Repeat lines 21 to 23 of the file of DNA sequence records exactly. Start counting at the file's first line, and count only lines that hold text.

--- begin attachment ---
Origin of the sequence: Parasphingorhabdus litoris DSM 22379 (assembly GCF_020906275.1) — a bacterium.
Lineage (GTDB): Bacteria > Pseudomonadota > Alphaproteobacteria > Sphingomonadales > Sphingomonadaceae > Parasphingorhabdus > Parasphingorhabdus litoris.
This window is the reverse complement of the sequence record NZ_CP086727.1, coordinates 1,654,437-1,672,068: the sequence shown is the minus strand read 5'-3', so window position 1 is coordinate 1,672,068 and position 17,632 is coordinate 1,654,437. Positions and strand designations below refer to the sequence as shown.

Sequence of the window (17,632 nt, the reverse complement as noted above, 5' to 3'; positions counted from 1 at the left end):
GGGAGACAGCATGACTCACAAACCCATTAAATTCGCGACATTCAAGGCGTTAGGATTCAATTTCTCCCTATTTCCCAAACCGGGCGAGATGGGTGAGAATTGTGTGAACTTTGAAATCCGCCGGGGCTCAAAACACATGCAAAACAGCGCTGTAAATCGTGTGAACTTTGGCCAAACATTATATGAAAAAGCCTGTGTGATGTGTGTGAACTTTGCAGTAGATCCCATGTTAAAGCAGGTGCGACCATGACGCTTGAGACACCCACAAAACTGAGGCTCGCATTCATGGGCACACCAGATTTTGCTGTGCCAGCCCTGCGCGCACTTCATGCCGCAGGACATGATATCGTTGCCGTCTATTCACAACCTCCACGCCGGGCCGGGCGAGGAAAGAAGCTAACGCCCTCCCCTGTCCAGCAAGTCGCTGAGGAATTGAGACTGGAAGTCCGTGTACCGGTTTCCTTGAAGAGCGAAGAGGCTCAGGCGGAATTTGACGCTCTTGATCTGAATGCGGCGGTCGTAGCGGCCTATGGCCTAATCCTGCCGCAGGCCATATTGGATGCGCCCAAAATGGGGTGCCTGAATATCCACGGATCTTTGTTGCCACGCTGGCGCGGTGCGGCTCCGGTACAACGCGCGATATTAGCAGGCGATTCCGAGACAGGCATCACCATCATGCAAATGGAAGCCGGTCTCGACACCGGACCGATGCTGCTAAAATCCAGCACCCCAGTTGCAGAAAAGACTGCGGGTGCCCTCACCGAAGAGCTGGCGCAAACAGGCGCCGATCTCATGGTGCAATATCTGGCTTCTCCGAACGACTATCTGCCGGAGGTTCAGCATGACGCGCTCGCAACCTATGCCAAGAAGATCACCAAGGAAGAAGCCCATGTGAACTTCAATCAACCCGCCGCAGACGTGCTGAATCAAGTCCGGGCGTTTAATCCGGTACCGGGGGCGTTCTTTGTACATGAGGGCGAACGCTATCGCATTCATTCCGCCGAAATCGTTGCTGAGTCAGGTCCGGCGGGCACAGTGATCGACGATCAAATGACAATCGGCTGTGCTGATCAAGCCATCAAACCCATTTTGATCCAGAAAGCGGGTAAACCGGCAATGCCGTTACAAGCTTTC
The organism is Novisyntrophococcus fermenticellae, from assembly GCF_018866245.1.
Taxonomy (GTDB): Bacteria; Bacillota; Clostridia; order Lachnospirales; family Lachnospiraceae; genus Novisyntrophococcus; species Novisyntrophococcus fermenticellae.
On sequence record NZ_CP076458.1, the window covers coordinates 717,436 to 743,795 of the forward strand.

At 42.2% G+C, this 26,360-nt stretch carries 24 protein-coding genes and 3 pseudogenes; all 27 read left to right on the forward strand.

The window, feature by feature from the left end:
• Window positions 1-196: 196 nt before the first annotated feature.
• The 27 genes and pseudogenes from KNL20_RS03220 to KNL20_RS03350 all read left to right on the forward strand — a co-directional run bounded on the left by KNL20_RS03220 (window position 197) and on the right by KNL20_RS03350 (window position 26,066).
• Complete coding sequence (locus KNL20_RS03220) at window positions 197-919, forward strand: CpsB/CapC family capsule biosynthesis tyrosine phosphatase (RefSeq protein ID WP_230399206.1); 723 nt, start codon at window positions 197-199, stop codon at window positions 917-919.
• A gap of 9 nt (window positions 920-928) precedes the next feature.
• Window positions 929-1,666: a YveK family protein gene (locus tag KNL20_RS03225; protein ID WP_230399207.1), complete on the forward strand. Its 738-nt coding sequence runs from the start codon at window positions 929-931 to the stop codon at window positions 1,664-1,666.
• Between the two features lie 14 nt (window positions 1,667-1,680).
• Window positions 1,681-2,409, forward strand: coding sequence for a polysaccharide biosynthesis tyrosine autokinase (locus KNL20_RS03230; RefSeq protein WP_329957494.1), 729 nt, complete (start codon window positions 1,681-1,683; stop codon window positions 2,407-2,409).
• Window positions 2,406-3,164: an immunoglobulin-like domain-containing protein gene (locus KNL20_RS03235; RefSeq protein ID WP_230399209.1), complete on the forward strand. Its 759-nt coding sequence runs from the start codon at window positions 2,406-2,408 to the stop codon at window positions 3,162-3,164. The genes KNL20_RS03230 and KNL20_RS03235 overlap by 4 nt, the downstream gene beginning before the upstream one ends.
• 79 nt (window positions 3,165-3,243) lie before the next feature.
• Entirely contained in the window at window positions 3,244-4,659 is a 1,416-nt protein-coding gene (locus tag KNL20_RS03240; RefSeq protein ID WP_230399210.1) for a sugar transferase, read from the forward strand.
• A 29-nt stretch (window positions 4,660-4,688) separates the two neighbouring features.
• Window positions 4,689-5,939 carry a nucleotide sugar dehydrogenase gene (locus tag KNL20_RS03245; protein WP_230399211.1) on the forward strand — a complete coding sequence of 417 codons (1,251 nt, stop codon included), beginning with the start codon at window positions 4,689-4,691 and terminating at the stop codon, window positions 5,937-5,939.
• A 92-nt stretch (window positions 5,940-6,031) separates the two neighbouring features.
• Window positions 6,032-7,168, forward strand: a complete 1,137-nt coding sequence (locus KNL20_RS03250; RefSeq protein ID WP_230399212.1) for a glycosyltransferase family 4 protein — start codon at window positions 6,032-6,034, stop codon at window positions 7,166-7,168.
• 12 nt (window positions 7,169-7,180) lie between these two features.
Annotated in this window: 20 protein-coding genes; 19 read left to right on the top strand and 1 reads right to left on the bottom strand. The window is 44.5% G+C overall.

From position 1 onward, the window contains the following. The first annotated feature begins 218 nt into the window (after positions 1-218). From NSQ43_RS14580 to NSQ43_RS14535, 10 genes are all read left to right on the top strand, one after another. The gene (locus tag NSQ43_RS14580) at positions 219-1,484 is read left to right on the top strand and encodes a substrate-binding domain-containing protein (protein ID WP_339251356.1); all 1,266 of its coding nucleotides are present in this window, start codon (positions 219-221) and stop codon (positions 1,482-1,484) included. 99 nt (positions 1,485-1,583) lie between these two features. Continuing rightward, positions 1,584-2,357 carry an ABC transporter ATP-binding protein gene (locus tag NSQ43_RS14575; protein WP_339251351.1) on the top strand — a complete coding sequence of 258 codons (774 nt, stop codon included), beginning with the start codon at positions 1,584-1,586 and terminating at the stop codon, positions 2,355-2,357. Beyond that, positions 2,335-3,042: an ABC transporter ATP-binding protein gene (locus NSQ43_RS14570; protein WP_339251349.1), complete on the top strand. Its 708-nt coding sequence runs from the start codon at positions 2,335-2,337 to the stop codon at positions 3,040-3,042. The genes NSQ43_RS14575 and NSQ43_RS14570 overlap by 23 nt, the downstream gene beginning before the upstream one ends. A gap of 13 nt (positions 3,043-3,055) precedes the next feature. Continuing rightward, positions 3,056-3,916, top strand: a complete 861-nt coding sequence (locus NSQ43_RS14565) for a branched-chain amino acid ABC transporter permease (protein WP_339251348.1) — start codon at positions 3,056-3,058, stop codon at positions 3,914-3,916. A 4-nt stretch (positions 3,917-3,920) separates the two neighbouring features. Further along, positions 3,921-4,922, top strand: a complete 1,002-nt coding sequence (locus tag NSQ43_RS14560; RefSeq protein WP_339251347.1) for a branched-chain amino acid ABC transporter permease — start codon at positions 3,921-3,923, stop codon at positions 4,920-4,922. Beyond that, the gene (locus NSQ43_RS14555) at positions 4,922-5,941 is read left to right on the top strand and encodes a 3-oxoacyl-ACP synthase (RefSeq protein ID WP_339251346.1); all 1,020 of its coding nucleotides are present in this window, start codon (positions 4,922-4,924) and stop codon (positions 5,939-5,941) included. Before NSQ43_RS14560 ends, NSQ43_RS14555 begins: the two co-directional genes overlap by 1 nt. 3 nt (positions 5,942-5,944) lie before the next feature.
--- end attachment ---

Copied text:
• A 29-nt stretch (window positions 4,660-4,688) separates the two neighbouring features.
• Window positions 4,689-5,939 carry a nucleotide sugar dehydrogenase gene (locus tag KNL20_RS03245; protein WP_230399211.1) on the forward strand — a complete coding sequence of 417 codons (1,251 nt, stop codon included), beginning with the start codon at window positions 4,689-4,691 and terminating at the stop codon, window positions 5,937-5,939.
• A 92-nt stretch (window positions 5,940-6,031) separates the two neighbouring features.